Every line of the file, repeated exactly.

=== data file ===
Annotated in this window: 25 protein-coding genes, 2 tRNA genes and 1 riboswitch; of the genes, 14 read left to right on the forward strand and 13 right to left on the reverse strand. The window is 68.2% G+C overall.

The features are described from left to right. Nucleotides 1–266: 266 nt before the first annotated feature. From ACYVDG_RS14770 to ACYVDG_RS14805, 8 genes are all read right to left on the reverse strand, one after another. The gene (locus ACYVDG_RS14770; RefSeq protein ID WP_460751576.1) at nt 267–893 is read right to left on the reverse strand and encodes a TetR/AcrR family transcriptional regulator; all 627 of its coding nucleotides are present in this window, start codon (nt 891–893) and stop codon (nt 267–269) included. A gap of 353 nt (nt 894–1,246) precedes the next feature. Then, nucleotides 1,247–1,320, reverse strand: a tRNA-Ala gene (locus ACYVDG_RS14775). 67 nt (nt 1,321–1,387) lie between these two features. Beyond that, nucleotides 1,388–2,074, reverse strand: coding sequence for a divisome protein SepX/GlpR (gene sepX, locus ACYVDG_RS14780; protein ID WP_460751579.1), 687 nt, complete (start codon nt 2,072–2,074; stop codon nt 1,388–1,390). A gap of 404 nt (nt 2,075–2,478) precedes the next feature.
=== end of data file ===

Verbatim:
Annotated in this window: 25 protein-coding genes, 2 tRNA genes and 1 riboswitch; of the genes, 14 read left to right on the forward strand and 13 right to left on the reverse strand. The window is 68.2% G+C overall.

The features are described from left to right. Nucleotides 1–266: 266 nt before the first annotated feature. From ACYVDG_RS14770 to ACYVDG_RS14805, 8 genes are all read right to left on the reverse strand, one after another. The gene (locus ACYVDG_RS14770; RefSeq protein ID WP_460751576.1) at nt 267–893 is read right to left on the reverse strand and encodes a TetR/AcrR family transcriptional regulator; all 627 of its coding nucleotides are present in this window, start codon (nt 891–893) and stop codon (nt 267–269) included. A gap of 353 nt (nt 894–1,246) precedes the next feature. Then, nucleotides 1,247–1,320, reverse strand: a tRNA-Ala gene (locus ACYVDG_RS14775). 67 nt (nt 1,321–1,387) lie between these two features. Beyond that, nucleotides 1,388–2,074, reverse strand: coding sequence for a divisome protein SepX/GlpR (gene sepX, locus ACYVDG_RS14780; protein ID WP_460751579.1), 687 nt, complete (start codon nt 2,072–2,074; stop codon nt 1,388–1,390). A gap of 404 nt (nt 2,075–2,478) precedes the next feature.